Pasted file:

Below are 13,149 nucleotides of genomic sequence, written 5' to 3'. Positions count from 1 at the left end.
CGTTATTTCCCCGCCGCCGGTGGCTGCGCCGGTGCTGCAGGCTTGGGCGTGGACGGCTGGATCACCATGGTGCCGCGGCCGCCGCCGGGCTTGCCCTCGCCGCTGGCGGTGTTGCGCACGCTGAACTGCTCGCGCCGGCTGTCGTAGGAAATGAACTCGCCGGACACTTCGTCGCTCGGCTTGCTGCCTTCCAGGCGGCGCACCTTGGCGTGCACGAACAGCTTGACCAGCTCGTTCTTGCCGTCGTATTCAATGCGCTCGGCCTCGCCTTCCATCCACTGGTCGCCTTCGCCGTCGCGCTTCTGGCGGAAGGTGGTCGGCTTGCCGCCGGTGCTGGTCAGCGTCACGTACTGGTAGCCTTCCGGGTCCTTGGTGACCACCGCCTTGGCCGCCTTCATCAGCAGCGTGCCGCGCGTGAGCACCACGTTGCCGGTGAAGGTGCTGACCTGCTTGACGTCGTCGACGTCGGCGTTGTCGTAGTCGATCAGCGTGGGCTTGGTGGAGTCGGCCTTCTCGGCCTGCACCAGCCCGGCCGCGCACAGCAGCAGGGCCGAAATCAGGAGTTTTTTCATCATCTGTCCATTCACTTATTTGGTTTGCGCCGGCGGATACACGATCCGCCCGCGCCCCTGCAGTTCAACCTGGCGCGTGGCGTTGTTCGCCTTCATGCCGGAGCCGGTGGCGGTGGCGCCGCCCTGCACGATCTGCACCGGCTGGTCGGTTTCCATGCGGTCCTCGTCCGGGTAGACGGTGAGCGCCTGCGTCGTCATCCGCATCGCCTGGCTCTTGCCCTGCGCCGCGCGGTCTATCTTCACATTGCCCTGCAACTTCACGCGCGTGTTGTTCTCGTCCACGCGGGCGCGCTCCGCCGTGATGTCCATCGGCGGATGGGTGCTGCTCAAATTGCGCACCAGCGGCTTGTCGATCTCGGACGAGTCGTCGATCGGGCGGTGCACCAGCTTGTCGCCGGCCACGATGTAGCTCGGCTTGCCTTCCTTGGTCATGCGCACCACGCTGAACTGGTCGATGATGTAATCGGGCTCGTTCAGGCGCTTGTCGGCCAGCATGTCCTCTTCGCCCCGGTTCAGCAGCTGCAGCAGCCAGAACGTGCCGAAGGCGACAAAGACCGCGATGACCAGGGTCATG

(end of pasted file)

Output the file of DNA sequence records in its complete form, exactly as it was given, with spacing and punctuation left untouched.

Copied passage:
Below are 13,149 nucleotides of genomic sequence, written 5' to 3'. Positions count from 1 at the left end.
CGTTATTTCCCCGCCGCCGGTGGCTGCGCCGGTGCTGCAGGCTTGGGCGTGGACGGCTGGATCACCATGGTGCCGCGGCCGCCGCCGGGCTTGCCCTCGCCGCTGGCGGTGTTGCGCACGCTGAACTGCTCGCGCCGGCTGTCGTAGGAAATGAACTCGCCGGACACTTCGTCGCTCGGCTTGCTGCCTTCCAGGCGGCGCACCTTGGCGTGCACGAACAGCTTGACCAGCTCGTTCTTGCCGTCGTATTCAATGCGCTCGGCCTCGCCTTCCATCCACTGGTCGCCTTCGCCGTCGCGCTTCTGGCGGAAGGTGGTCGGCTTGCCGCCGGTGCTGGTCAGCGTCACGTACTGGTAGCCTTCCGGGTCCTTGGTGACCACCGCCTTGGCCGCCTTCATCAGCAGCGTGCCGCGCGTGAGCACCACGTTGCCGGTGAAGGTGCTGACCTGCTTGACGTCGTCGACGTCGGCGTTGTCGTAGTCGATCAGCGTGGGCTTGGTGGAGTCGGCCTTCTCGGCCTGCACCAGCCCGGCCGCGCACAGCAGCAGGGCCGAAATCAGGAGTTTTTTCATCATCTGTCCATTCACTTATTTGGTTTGCGCCGGCGGATACACGATCCGCCCGCGCCCCTGCAGTTCAACCTGGCGCGTGGCGTTGTTCGCCTTCATGCCGGAGCCGGTGGCGGTGGCGCCGCCCTGCACGATCTGCACCGGCTGGTCGGTTTCCATGCGGTCCTCGTCCGGGTAGACGGTGAGCGCCTGCGTCGTCATCCGCATCGCCTGGCTCTTGCCCTGCGCCGCGCGGTCTATCTTCACATTGCCCTGCAACTTCACGCGCGTGTTGTTCTCGTCCACGCGGGCGCGCTCCGCCGTGATGTCCATCGGCGGATGGGTGCTGCTCAAATTGCGCACCAGCGGCTTGTCGATCTCGGACGAGTCGTCGATCGGGCGGTGCACCAGCTTGTCGCCGGCCACGATGTAGCTCGGCTTGCCTTCCTTGGTCATGCGCACCACGCTGAACTGGTCGATGATGTAATCGGGCTCGTTCAGGCGCTTGTCGGCCAGCATGTCCTCTTCGCCCCGGTTCAGCAGCTGCAGCAGCCAGAACGTGCCGAAGGCGACAAAGACCGCGATGACCAGGGTCATG